Desert Night Lizard Complete Care Sheet
Bare minimum equipment needed:
5 gallon tank or larger, or equivalent-sized reptile cage (for one lizard), or 10 gallon or larger for 2 to 4 lizards. A tank which is long and low is better than one that is tall, as these reptiles live on the ground, and do not climb a lot.
Metal screen or mesh top for tank or cage (may be built in to some reptile cages). Should not be plastic, if you plan to use an overhead heat lamp.
A radiant heat source. Either an overhead heat lamp, or an undertank heater. This should be small enough to cover no more than half the cage. A full-spectrum flourescent reptile lamp is also needed for this species, because in spite of their name, Desert Night Lizards are diurnal (awake during the day), and thus, like most diurnal lizards, benefit greatly from UVB lighting. This allows them to create vitamin D3 in their skin (necessary for calcium metabolism). The necessity of this lighting for this species has not been established, as night lizards spend most of their time during the day under cover, but it is better for them if you error on the side of caution. Hot rocks are not recommended for any species of reptile.
Fixture and bulb for flourescent reptile light--this will sit on the screen top. There should not be glass between this light and your lizard. Choose the highest producing UVB bulb you can find.
If you have selected an overhead heat lamp, an appropriate bulb for the lamp, such as a reptile daylight bulb. If you use a nocturnal heat bulb, you will be able to watch your animals after dark without disturbing them. You should still provide white light during the day, though it does not need to be direct.
A shallow dish for water.
A shallow dish for small food items, such as small mealworms.
A substrate. A reptile cage carpet works well--buy two, so you can wash one while you use the other. You can also use plain play sand, or a coconut-fiber based reptile bedding. For these tiny lizards, fine sand used in fish aquariums can also be used. Do not use aquarium gravel, corncob, or other beddings that might be eaten and cause an impaction of the digestive system. The substrate will be kept dry, so select one which dries quickly if dampened, and does not hold moisture.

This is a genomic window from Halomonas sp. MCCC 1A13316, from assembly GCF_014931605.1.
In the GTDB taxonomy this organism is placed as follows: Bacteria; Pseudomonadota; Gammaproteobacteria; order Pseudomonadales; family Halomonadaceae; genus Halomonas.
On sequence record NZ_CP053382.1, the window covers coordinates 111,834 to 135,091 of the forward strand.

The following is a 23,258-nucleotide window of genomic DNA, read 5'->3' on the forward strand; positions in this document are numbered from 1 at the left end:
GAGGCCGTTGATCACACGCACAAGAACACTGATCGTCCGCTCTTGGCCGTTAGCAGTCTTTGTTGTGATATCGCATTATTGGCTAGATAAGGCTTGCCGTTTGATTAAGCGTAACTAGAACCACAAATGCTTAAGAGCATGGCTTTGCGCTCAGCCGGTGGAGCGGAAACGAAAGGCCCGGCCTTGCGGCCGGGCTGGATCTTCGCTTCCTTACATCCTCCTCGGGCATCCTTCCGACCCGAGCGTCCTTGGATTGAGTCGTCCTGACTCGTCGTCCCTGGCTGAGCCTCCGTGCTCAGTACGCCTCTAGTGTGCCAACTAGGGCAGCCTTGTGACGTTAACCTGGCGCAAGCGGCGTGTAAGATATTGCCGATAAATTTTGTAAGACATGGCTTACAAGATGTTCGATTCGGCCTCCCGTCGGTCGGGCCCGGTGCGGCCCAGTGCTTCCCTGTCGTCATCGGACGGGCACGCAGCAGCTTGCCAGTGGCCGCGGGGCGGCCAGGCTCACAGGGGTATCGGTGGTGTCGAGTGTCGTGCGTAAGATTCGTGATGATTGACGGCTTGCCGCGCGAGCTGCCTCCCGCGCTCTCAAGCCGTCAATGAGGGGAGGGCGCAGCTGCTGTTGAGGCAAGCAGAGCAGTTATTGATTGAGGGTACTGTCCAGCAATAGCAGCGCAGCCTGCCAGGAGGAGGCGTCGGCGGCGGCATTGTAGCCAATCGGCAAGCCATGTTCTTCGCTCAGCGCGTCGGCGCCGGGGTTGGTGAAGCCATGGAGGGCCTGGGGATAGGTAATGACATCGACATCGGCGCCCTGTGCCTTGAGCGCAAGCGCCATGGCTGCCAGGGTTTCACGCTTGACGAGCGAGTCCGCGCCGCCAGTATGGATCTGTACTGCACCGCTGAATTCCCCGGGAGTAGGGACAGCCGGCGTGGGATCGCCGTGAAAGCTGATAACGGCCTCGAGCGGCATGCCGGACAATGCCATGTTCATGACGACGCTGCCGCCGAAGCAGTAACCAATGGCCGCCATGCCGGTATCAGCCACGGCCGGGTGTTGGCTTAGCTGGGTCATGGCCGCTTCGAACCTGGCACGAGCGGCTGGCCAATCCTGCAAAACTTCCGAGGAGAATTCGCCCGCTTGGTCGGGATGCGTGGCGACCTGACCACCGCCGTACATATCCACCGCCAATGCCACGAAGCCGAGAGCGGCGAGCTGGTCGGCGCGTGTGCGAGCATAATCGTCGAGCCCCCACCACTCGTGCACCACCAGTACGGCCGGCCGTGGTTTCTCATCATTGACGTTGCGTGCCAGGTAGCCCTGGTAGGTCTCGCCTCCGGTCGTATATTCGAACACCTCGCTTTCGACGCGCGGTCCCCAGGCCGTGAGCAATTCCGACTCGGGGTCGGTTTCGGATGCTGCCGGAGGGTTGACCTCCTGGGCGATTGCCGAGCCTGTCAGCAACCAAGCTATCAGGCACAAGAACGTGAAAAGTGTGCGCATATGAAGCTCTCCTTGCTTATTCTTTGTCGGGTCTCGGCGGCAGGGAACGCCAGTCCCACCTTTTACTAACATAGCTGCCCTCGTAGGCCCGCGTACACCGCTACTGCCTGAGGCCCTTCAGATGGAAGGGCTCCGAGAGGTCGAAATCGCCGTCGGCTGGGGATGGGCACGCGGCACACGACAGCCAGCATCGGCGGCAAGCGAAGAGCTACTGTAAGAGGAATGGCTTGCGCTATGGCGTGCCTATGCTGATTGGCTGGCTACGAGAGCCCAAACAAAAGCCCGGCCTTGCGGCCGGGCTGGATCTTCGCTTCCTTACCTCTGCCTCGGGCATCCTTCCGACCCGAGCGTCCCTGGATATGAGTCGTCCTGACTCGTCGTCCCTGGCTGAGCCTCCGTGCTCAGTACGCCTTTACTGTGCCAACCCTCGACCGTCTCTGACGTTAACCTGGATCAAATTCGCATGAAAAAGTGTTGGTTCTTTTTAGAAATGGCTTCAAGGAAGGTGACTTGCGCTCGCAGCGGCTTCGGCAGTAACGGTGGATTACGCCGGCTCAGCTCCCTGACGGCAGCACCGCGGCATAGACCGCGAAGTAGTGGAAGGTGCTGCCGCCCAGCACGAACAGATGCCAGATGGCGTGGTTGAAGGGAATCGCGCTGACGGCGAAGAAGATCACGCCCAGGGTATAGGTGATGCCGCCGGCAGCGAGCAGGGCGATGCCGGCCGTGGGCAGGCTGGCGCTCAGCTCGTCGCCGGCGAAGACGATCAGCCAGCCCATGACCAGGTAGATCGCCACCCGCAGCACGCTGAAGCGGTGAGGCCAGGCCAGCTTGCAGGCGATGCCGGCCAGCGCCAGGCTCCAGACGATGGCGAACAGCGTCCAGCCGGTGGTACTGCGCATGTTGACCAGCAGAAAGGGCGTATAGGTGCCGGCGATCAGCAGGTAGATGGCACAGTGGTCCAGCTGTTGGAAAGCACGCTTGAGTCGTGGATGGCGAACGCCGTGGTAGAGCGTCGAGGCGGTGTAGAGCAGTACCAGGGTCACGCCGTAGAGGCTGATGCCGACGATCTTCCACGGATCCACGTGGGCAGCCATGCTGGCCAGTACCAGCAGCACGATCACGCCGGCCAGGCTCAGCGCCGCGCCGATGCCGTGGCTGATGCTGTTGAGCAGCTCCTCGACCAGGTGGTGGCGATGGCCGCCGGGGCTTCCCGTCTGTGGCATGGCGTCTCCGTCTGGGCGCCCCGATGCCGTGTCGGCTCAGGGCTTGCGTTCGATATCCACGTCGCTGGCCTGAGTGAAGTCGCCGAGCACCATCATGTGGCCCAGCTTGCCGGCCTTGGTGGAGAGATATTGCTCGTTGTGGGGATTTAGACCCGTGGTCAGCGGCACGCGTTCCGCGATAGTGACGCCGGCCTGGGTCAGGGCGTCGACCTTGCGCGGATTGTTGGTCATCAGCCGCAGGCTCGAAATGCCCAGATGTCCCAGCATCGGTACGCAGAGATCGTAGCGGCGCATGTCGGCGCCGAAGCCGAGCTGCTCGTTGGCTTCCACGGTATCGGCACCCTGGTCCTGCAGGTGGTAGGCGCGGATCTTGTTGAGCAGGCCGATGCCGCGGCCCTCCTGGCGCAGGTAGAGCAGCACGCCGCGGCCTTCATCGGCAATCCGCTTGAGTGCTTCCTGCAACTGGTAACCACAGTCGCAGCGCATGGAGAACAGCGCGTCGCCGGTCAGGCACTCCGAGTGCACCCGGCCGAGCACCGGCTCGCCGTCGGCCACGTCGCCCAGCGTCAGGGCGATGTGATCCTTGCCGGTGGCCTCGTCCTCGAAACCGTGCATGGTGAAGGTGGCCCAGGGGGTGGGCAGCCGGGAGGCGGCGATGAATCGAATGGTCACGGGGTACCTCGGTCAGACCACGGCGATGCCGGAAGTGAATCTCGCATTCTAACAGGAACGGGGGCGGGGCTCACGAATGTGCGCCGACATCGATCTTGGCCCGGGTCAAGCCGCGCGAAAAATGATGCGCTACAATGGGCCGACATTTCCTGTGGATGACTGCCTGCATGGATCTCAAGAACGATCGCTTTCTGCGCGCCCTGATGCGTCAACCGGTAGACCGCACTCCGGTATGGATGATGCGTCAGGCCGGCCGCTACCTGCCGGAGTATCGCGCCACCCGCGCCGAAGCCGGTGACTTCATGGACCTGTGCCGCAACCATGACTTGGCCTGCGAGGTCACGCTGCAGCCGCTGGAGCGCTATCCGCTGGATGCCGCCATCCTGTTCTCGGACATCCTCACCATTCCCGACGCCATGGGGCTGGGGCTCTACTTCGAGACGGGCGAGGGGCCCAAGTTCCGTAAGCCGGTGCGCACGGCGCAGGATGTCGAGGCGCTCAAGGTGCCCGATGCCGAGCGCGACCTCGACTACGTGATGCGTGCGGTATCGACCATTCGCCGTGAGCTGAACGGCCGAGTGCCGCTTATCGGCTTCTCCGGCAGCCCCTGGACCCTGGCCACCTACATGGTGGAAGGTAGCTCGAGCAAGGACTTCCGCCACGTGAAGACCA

Two temperature guages (thermometer).
One humidity guage (hygrometer).
One hide box or cave with an open bottom. A seperate hide box for each individual that will be kept is recommended.
One enclosed hide box or cave.
Calcium/mineral supplement powder
Vitamin supplement powder (vitamins and minerals can interfere with one another's absorption, so all in ones are not the best choice).
Small container for keeping crickets or mealworms.
Fruit fly culture.
- Climbing branches, plastic plants, or other decorations (be sure they are too large to be eaten, and do not stack rocks which might fall if pushed).
- Cholla cactus skeleton (they adore these).
- Cricket/mealworm gutloading formula.
- Backdrop for cage, if using aquarium.
- Cutaway hiding cave--remove the magnetic outer shell to see your reptiles inside their cave.
- Feeding tweezers--hand feed your reptiles without getting nipped.
- Sphagnum or frog moss (not peat).
- A timer for your lighting and heating.
- Thermostat or rheostat for controlling heating devices.